Malik Jefferson, LB, Texas

One of the most highly-touted linebacker prospects in the upcoming draft, Jefferson has been plenty productive over his career. He hasn’t looked quite as good to start this season, but we’ll see how 2017 plays out before we address his draft stock further. Drafting a linebacker in the first would mean the Lions are moving on from Tahir Whitehead and don’t believe Jalen Reeves-Maybin is fit for anything other than a few SAM snaps per game.

Dorance Armstrong, DE, Kansas

Armstrong was very productive in 2016 and there are high hopes he continues this year. If Teryl Austin is still defensive coordinator for the Lions in 2018, it’s unlikely he would consider the 245-pound pass rusher for his defense due to his normally very strict size and athleticism thresholds, but this is a player to watch at the combine if he measures in that elite range.

Peter Kalambayi, DE, Stanford

A pass rushing linebacker in Stanford’s 3-4, Kalambayi doesn’t hit the thresholds for pass rushers in this defense. I’m not sure he’ll hit the athletic thresholds either, and I’m a bit surprised to see him mocked in the first four rounds. This early in the year you get a lot of guys like this, people throwing darts at players who look good a game or two in with the hopes that it carries over the course of the season. Kalambayi got less and less productive from 2014 to 2016.

Jerome Baker, LB, Ohio State

Another linebacker, Baker falls into the category of undersized LB/oversized SS that the league has fallen in love with over the past few years. Baker appears to be a very good athlete and if Teryl Austin is replaced by someone with a different scheme who wants to move Miles Killebrew to a permanent safety role, this wouldn’t be a bad option.

Equanimeous St. Brown, WR, Notre Dame

Future name bracket superstar Equanimeous St. Brown is a tall, rangy prospect with a wide catch radius and solid hands. The junior wideout caught 58 passes for 961 yards and nine TDs in 2016 and is poised to see a similar volume of production in 2017. With his size and speed, he’d be an intriguing target if the Lions are ready to move on from one of Golden Tate or Marvin Jones in 2018.

Derwin James, FS, Florida State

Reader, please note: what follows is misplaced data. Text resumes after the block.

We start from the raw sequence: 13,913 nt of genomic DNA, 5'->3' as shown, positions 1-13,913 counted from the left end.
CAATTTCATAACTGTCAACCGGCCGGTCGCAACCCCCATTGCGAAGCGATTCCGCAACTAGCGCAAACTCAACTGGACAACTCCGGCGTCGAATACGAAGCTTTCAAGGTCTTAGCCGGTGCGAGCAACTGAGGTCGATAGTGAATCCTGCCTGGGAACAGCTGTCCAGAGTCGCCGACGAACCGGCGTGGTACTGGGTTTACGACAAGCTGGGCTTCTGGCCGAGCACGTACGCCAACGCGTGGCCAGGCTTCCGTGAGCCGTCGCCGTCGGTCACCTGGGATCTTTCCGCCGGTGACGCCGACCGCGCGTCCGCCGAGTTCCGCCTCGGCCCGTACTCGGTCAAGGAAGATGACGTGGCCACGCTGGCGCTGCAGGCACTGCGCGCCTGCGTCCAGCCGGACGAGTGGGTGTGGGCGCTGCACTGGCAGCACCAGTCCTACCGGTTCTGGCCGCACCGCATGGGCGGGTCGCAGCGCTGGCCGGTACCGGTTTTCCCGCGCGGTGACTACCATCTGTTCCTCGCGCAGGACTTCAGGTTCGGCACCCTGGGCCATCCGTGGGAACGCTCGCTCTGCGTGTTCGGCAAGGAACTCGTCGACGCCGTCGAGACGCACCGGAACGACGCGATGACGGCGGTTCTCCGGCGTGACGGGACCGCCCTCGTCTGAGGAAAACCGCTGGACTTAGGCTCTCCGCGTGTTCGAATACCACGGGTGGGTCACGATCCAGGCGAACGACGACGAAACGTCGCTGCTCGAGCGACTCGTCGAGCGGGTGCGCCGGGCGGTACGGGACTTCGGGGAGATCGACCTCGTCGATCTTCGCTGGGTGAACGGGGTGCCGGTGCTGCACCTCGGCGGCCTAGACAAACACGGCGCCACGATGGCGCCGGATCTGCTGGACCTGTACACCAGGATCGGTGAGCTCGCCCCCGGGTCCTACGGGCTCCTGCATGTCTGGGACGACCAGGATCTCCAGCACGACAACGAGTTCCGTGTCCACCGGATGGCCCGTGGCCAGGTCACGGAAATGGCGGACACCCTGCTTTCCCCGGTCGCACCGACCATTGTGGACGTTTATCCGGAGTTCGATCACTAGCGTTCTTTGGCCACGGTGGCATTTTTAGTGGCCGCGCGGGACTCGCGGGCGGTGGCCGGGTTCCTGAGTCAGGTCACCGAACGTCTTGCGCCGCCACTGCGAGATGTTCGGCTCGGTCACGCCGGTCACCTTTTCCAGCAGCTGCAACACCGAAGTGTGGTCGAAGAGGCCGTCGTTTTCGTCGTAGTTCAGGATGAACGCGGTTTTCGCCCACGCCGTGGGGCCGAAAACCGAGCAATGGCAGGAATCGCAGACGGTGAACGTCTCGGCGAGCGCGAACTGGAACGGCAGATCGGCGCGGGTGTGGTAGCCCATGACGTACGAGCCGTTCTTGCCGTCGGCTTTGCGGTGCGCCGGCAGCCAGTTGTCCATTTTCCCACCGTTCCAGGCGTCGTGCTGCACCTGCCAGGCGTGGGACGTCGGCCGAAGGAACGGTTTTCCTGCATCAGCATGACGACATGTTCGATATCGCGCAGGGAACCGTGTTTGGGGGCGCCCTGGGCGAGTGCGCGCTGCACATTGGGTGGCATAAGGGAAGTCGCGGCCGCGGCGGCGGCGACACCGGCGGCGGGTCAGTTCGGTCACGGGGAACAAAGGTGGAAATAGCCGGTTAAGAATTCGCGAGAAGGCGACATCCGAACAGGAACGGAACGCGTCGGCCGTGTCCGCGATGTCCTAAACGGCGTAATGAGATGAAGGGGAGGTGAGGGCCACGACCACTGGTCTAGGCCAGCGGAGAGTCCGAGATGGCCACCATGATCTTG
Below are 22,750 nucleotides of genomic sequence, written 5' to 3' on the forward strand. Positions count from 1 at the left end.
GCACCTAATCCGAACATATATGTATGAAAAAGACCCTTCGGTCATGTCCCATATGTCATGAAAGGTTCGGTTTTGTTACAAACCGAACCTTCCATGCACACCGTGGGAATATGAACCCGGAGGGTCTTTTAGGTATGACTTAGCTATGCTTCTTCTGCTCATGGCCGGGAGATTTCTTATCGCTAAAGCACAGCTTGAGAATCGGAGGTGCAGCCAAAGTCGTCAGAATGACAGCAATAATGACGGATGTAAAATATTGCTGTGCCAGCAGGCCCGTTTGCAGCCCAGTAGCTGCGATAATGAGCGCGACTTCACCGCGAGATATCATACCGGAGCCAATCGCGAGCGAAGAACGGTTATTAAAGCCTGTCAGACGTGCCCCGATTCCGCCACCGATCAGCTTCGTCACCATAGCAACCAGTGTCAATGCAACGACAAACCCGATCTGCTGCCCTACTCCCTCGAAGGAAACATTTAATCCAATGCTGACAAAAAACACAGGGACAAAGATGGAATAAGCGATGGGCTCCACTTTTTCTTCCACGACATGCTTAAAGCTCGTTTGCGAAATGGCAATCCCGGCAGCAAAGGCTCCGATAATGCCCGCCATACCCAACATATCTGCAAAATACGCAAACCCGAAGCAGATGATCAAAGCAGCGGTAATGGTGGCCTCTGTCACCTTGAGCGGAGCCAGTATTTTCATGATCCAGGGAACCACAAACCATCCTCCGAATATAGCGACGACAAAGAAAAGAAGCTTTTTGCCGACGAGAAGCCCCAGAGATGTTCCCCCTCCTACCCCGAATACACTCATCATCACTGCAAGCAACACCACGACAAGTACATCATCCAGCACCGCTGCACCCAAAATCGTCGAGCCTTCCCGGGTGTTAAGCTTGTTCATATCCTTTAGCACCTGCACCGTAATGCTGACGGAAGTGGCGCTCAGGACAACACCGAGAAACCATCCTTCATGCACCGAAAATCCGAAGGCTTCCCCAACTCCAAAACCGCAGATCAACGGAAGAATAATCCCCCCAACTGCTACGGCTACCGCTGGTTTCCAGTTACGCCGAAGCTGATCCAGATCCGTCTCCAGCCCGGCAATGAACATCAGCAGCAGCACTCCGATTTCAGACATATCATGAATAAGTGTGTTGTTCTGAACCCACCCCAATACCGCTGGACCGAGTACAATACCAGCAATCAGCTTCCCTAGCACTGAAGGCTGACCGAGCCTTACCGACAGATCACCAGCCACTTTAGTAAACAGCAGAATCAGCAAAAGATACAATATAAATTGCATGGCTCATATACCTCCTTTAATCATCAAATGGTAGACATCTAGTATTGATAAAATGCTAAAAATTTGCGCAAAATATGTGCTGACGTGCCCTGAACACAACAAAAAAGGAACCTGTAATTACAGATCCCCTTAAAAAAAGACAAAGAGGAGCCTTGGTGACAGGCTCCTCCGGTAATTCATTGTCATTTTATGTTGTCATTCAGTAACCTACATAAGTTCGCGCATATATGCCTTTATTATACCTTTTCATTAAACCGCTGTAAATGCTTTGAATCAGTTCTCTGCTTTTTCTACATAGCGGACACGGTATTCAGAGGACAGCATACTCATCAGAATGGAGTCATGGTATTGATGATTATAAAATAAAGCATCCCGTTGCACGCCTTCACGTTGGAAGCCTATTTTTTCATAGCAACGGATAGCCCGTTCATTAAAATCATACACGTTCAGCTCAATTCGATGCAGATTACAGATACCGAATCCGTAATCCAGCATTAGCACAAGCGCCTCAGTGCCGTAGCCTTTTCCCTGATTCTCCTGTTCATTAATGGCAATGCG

James burst onto the scene as a freshman in 2015 and was nearly immediately considered a future first rounder. Size and athleticism to rival recent Seminole early pick Jalen Ramsey, James suffered a knee injury that prematurely ended his 2016 season. He’s already looked back to form, however, and is one to watch this season. James’ fit in Detroit with Glover Quin returning and Wilson/Killebrew playing well is suspect, however, and would imply a long-term replacement plan for Quin.

Calvin Ridley, WR, Alabama

Ridley has average size but displays well above average athleticism. The Alabama prospect has been fairly productive, considering Alabama’s rush first offense, having hauled in 173 passes for 1,941 yards and 15 TDs to date in his Alabama career (2015-2016 and two games of 2017). Ridley has drawn somewhat unfair comparisons to former Alabama WR Amari Cooper, but he’s a fine player in his own right.

Maurice Hurst, DT, Michigan

Michigan’s defensive line has been the glue holding the team’s playoff hopes together so far. Led by Rashan Gary and anchored by Maurice Hurst, it is easily the Wolverines’ deepest and most talented position group. Hurst is a large reason why, and the penetrating interior lineman has been a punishing defender for Michigan. He’s a bit undersized, but the NFL has been trending that way for pass rushing interior linemen for some time and that shouldn’t hold him back.

Orlando Brown, OT, Arkansas

Orlando Brown is a typical, massive, heavy-footed offensive tackle for Arkansas. The Detroit Lions do not need an offensive tackle, having drafted the excellent Taylor Decker in 2016 and signed Rick Wagner this offseason. This is an example of how tough it can be to do mock drafts at times, since you’re expected to have a some kind of idea what all 32 teams need and where their roster stands not only for this year but in future years. It’s hard to do, but we can probably write mocks like these off.